Title: Nights of Villjamur
Author: Mark Charan Newton
Publisher: Tor Books
Publishing Date: 5 Jun 2009
Hardback: 400 pages
Series: First book of the Legends of the Red Sun tetralogy
It is getting colder every day in Villjamur. Its inhabitants, much luckier than the thousands of refugees camping at the gates, are trying to get ready for the Freeze, the ice age that's going to last 50 years.
Villjamur is home to investigator Rumex Jeryd who finds himself working on a mysterious murder case. Villjamur is the destination of Kapp Brimir, a young man native to Folke, who is trying to save his mother under a false identity. Villjamur is what commander Brynd Lathraea's army is protecting. It is where Tuya Daluud is working... It is a city where, on a typical night, you would hear a Banshee keening in the distance, see a flash of magic with the corner of your eye, or hear a lute playing sevenths in some tavern nearby, accompanied by the dreary tune of an off-key singer. This is a city where at night you would easily see shadows stepping out of alleyways behind you, or hear the sound of ghostly feet scuffing on the cobbles. Villjamur is a city that breeds paranoia... and with good reasons...
Don't Judge A Book By It But...
I liked the cover art when I first saw it, well before reading Nights of Villjamur. After reading the book, I think it represents very well the picture of the city that the story is painting. Majestic but old, snow covered but dark, beautiful but dangerous...
The irony of the weather, I started to read Nights of Villjamur, a book that tells the story of people who face an ice age, when we had been living the coldest days in fifty years. Anyway...
It's hard to live up to the expectations, especially when the expectations are set extremely high after numerous highly praising reviews. This was the case with Nights of Villjamur when I had the opportunity to read it. When I think about it, I should have read this book long time ago. Not that I read all the books as soon as they're released but some of the bloggers whose tastes I trust, have posted excellent reviews about it. So, I should have listened to these reviewers and read one of the best books of 2009 in 2009.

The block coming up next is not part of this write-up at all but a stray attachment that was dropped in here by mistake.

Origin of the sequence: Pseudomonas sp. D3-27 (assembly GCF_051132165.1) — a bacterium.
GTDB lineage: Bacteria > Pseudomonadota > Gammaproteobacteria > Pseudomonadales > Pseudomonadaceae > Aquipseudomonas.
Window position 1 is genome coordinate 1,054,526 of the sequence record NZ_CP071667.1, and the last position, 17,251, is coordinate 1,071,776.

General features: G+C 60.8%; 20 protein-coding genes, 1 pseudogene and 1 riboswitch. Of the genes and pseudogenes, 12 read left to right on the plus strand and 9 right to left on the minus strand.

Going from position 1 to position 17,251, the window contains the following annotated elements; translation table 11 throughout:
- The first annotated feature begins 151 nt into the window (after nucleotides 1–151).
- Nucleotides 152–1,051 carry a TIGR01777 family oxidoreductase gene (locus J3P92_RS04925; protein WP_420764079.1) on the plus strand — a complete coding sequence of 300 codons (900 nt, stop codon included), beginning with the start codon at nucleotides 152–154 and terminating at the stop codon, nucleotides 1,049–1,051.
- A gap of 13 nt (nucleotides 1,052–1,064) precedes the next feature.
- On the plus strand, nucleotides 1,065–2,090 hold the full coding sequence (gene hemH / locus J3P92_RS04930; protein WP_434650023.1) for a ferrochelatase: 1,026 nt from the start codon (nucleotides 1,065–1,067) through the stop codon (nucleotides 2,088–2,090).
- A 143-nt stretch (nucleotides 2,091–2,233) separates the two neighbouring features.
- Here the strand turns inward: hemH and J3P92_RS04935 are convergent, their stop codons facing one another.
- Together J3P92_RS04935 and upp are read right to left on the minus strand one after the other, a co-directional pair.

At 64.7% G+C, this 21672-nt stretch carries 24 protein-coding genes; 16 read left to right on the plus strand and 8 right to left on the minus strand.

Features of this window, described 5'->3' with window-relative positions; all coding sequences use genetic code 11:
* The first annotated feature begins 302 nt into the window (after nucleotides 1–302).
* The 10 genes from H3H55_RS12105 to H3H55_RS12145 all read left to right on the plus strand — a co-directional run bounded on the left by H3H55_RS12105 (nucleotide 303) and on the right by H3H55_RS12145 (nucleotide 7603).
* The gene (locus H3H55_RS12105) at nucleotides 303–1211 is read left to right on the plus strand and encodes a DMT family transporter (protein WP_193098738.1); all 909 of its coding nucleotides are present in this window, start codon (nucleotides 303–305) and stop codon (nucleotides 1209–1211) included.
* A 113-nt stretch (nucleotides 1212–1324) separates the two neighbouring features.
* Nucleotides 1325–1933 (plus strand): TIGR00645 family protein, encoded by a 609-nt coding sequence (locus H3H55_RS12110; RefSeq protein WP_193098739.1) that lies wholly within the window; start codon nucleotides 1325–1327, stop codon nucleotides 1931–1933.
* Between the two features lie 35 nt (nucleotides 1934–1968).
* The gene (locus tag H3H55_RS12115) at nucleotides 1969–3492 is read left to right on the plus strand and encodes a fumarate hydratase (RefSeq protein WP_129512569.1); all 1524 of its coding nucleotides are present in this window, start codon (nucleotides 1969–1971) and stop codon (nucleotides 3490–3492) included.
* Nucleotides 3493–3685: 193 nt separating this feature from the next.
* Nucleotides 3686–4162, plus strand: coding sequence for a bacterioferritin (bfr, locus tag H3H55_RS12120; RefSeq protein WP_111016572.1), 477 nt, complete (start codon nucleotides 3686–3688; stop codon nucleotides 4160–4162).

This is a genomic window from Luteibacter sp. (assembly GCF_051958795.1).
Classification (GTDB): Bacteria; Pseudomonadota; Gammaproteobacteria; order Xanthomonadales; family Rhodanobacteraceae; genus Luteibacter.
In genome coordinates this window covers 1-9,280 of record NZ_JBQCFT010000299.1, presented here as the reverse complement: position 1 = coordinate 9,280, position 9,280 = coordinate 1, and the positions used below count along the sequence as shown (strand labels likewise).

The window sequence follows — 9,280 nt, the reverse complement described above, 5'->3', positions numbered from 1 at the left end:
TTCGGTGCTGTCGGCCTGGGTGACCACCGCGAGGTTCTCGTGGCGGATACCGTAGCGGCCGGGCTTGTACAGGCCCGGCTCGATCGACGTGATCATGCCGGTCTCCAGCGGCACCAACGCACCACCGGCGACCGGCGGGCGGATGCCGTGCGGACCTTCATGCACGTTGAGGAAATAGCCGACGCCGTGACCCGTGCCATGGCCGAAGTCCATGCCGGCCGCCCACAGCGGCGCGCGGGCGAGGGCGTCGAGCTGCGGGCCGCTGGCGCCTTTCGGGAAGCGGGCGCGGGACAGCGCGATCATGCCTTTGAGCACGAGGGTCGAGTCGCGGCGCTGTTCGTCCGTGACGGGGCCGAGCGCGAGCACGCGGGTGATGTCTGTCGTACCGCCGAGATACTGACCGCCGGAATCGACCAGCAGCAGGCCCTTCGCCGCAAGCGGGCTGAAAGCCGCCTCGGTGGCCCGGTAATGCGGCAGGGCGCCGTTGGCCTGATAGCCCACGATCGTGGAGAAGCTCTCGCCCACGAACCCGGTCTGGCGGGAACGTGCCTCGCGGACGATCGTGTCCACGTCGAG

Nights of Villjamur is a fast-paced and strongly-captivating book. It sticks to your hands and it becomes very hard to even take a break. I remember, by the time I reached chapter 9 I was totally sold. All I could think of was the story and its various characters who are not flat or black and white. In this book, the evil is not pure evil, the good is not dressed in white. They are multi-dimensional and they are believable. In the book, there are also many enthralling story threads running in parallel and its 46 chapters are pretty well-balanced.
In this first book of the Legends of the Red Sun tetralogy, Newton has created a very interesting world with numerous races. In the very beginning, I thought that the story was unfolding on Earth, in a very far future. Because the sun is red (probably a red giant) and it is dying, just like our sun will be in 5 billion years. However, it soon becomes obvious that it's about a planet with two moons.
The magical system is very smart and, I dare say, logical. I liked the way the magic worked, the way magical items are worked and the dangers involving untrained use. I'm not going to get into more details as I don't want to spoil it. I think you'd like to discover it yourselves.
Please don't hit me for being such a stereotype fantasy reader but one of the things that I first check in a fantasy book is a map. It's just that I like to visualize the world and keep it in my head while I read the story. To tell you the truth, the lack of a map didn't bother me much in Nights of Villjamur but I heard that the paperback might get a map yet.
I don't want to get into discussing things like New Weird or Old Peculiar, and I'm not going to pretend that I can do a good job at it. All that I know is that Newton has created an amazing story that dances among various genres and sub-genres. It is a dangerous thriller but it also contains traits of horror. It is fantasy but it also touches science-fiction. All this is mixed so well in this book that it was a true delight to read.
If I had read Nights of Villjamur in 2009, the year of its publication, it would have been one of my top two books of 2009. Now that I read in 2010, even though the year is very young, it's going to be hard to best it. The bar is raised very high.
"Remember, this city is a city of legends. Long have poets written about the nights of Villjamur" - Urtica
Mark Charan Newton pays tribute to Arthur C. Clarke by citing Clarke's third law in Nights of Villjamur: "Any sufficiently advanced technology is indistinguishable from magic."
3 hours ago